Flight 26 maneuvers
Ingenuity’s 159-second flight began at 11:37 a.m. local March time on April 19, the first anniversary of its first flight. Flying 26 feet (8 meters) above the ground, Ingenuity traveled 630 feet (192 meters) to the southeast and took her first shot. The rotorcraft then headed southwest and then northwest, taking images at pre-planned locations along the route. Once he collected 10 images in his flash memory, Ingenuity headed west 246 feet (75 meters) and landed. Total distance traveled: 1,181 feet (360 meters). With the completion of Flight 26, the rotorcraft logged over 49 minutes aloft and traveled 3.9 miles (6.2 kilometers).
“To get the photos we needed, Ingenuity did a lot of maneuvers, but we were confident because there were some tricky maneuvers on flights 10, 12 and 13,” Ingenuity chief pilot Håvard Grip told the JPL. “Our landing spot prepared us well to image an area of interest for the Perseverance science team on Flight 27, near the ridge of ‘Séítah’.”
the new area of activity in the dry river delta of Jezero Crater marks a dramatic break from the modest, relatively flat terrain that Ingenuity had flown over since its first flight. Miles wide, the fan-shaped delta formed where an ancient river flowed into the lake that once filled Jezero Crater. Rising more than 40 meters above the crater floor and filled with jagged cliffs, sloping surfaces, jutting rocks and sand-filled pockets, the delta promises to hold many geological revelations – perhaps even proof that microscopic life existed on Mars billions of years ago.
Upon reaching the delta, Ingenuity’s first orders may be to help determine which of the two dry river channels Perseverance must climb to reach the top of the delta. In addition to aiding in route planning, the data provided by the helicopter will help the Perseverance team assess potential scientific targets. Ingenuity may even be called upon to image geologic features too far away for the rover to reach or to spot landing zones and sites on the surface where caches of samples could be deposited for the rover. Mars Sample Return program.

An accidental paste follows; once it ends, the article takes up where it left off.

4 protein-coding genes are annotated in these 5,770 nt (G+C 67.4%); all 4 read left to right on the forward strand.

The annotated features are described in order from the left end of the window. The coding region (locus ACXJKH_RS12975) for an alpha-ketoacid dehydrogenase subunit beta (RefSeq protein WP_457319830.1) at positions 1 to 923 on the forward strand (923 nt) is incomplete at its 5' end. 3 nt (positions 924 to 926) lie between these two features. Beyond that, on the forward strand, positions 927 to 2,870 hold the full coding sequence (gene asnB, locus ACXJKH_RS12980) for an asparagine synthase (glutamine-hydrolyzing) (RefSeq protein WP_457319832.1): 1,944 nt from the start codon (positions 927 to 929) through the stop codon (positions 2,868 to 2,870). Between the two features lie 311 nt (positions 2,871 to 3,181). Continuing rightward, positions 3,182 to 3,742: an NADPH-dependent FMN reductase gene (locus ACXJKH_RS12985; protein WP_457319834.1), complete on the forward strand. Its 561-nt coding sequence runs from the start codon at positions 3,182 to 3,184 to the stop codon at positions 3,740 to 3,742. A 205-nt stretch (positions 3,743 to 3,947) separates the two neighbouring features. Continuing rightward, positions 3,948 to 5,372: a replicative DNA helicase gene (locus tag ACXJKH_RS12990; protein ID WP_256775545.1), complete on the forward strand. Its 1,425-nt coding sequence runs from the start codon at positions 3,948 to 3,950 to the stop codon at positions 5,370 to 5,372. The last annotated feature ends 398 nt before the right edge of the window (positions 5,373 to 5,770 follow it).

Learn more about ingenuity
The Ingenuity Mars helicopter was built by JPL, which also manages the project for NASA headquarters. It is supported by NASA’s Science Mission Directorate. NASA Ames Research Center in Silicon Valley, California and NASA Langley Research Center in Hampton, Virginia provided extensive flight performance analysis and technical assistance during Ingenuity’s development. AeroVironment Inc., Qualcomm and SolAero also provided design assistance and major vehicle components. Lockheed Space designed and manufactured the Mars Helicopter Delivery System.
At NASA Headquarters, Dave Lavery is the program manager for the Ingenuity Mars helicopter.
Learn more about perseverance
A key objective of the Perseverance mission to Mars is astrobiology, including looking for signs of ancient microbial life. The rover will characterize the planet’s past geology and climate, pave the way for human exploration of the Red Planet, and be the first mission to collect and cache Martian rock and regolith (broken rock and dust).
Subsequent NASA missions, in cooperation with the ESA (European Space Agency), would send spacecraft to Mars to collect these sealed samples from the surface and return them to Earth for further analysis.
The Mars 2020 Perseverance mission is part of NASA’s Moon to Mars exploration approach, which includes Artemis Moon missions that will help prepare for human exploration of the Red Planet.
JPL, which is managed for NASA by Caltech in Pasadena, Calif., built and manages operations of the Perseverance rover.